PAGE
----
Read an excerpt from Andy Fitch’s “Pop Poetics: Reframing Joe Brainard” at the Sink Review

WARHOL’S SOUP CAN paintings differ from Joe Brainard’s quasi-autobiographical literary projects in obvious ways. The former works reproduce an impersonal, reductive, industry-derived iconography. The latter texts depict an idiosyncratic, detail-oriented, homemade subjectivity. Yet the affinities between Pop-painting and Pop-poem quickly manifest once Pop art’s rhetorical processes get surveyed—as with John Coplans’ phenomenological account (in his 1970 essay, “Early Warhol: The Systematic Evolution of the Impersonal Style”) of viewers’ initial response to a characteristic Warhol canvas:

“The imagery that Warhol finally selects is in the range of charged, tough notions that in [Robert] Rauschenberg’s work, for example, become transformed by painterly handling. Warhol’s imagery is transformed … but the crucial issue is that the transformation is not immediately apparent. More immediate to the viewer is that the painting looks as disposable as the original it is modeled from: something to be thrown away, or the cheapest kind of advertising, of no value except as a message to sell.”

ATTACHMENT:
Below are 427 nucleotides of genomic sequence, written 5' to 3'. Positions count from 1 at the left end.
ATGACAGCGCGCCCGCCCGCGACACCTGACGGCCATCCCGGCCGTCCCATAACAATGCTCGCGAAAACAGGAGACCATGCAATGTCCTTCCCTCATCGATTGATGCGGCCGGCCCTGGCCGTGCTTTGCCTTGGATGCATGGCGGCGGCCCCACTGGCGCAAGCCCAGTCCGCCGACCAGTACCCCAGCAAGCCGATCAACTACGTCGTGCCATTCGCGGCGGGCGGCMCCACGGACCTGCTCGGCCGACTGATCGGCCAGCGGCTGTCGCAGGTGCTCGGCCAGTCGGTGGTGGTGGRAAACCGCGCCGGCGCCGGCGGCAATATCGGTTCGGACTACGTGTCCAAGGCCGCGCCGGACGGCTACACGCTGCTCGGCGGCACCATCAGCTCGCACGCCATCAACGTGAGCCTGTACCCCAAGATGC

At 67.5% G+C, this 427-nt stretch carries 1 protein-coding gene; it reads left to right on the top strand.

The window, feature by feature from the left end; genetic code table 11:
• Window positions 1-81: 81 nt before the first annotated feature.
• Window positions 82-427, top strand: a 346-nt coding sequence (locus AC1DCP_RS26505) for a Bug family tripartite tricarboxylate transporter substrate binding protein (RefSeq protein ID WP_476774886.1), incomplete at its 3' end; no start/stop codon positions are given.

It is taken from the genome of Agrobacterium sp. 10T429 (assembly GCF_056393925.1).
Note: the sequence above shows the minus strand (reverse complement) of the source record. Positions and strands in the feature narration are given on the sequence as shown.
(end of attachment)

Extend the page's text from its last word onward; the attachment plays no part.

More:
Click here to read the article at Sink Review

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